New robots for Japan nuclear plant
Tokyo - The operator of Japan's damaged nuclear station has said it would deploy two kinds of remote-controlled robots to help stabilise the plant while reducing workers' exposure to radiation, news reports said on Friday.
Tokyo Electric Power Co, which runs the Fukushima Daiichi nuclear power station, said they would introduce the new robots in early May.
Two Talon model robots developed by Britain's QinetiQ Group Plc, and one Quince model, developed jointly by the Chiba Institute of Technology and Tohoku University, were to be deployed.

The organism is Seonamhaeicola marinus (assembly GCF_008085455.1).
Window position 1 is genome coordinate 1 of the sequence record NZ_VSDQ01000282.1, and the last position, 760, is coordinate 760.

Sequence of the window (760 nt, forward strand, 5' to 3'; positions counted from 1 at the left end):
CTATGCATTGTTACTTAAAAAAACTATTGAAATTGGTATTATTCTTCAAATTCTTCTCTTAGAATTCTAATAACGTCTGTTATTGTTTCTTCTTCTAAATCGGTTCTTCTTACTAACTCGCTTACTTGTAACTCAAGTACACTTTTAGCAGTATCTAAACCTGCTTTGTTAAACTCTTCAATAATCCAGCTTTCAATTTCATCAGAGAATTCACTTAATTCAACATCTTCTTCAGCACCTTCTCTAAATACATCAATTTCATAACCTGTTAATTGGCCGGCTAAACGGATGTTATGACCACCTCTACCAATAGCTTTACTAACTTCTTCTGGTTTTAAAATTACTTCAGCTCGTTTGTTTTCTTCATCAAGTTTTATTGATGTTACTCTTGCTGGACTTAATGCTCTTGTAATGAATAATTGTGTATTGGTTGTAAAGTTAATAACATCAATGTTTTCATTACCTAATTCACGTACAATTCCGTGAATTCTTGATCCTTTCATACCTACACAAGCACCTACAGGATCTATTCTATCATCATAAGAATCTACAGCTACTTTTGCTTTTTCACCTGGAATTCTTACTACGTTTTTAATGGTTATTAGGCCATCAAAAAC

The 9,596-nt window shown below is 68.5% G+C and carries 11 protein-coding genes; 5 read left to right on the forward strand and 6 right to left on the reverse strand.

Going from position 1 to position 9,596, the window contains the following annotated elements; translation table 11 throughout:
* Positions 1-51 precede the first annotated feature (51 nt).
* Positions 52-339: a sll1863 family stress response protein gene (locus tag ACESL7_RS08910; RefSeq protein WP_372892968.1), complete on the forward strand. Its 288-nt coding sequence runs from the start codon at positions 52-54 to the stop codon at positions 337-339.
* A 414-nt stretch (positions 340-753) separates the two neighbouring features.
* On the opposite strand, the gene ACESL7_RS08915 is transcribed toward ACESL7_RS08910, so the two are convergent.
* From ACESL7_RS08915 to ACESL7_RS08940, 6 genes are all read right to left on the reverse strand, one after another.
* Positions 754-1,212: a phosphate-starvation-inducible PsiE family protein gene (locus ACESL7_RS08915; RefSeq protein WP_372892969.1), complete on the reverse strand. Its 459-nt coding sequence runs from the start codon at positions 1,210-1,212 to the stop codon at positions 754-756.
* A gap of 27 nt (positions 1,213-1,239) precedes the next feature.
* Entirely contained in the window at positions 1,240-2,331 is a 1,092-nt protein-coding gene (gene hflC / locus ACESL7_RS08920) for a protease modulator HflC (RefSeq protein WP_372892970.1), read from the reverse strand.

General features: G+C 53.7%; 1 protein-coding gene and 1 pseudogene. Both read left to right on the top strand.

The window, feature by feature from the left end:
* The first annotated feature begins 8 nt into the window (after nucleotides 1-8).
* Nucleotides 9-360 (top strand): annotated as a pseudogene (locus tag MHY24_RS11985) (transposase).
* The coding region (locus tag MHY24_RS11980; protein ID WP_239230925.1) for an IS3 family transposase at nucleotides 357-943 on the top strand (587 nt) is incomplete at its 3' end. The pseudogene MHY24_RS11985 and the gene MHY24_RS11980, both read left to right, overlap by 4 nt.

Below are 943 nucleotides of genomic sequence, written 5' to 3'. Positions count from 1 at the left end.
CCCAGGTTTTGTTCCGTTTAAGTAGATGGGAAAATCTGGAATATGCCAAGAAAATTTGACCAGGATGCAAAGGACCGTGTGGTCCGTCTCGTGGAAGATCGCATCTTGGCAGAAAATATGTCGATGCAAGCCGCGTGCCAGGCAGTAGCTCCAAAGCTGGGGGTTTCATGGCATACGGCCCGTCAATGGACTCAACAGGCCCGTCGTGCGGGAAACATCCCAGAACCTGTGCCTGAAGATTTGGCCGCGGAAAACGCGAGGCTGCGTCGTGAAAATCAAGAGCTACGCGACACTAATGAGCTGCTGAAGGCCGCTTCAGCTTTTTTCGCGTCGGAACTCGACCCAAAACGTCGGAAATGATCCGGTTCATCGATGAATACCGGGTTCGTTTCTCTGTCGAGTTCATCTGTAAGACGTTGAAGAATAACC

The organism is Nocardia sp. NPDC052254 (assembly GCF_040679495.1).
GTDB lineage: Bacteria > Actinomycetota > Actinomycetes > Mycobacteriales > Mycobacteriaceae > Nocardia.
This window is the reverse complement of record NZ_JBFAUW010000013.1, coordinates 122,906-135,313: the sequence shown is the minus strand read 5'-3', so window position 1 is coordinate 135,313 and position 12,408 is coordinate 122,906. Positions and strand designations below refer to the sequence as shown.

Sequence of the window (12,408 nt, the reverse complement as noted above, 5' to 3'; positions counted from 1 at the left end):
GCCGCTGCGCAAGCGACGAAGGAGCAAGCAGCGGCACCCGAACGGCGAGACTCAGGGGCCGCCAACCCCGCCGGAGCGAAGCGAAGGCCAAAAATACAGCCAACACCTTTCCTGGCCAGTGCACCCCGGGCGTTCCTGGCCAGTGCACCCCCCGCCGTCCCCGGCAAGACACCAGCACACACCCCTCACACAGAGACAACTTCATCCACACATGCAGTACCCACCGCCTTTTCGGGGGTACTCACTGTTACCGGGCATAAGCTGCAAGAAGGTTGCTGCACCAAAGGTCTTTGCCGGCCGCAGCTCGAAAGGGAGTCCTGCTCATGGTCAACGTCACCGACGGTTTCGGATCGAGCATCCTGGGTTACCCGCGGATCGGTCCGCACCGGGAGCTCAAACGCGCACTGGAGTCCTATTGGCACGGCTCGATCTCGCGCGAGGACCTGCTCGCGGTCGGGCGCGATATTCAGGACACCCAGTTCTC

The plant was damaged by the March 11 earthquake and tsunami and has been leaking radioactive material ever since. High levels of radiation in reactor building have prevented workers from restoring key cooling functions.
The Talons, provided by the US Department of Energy, are equipped with gamma-radiation-detecting cameras as well as GPS (Global Positioning System) technology, the Nikkei business daily said. The Talon is currently deployed in Afghanistan.
The operator will be use them to measure radiation levels within and around reactor facilities and produce contamination maps of their interiors.
The Quince is designed to handle rough terrain, and will operate the truck-mounted pump spraying water into the spent-fuel storage pools, the daily said.
The new robots will join two US-made robots which have been deployed since mid April to monitor radiation levels, temperatures, humidity and oxygen density in the buildings.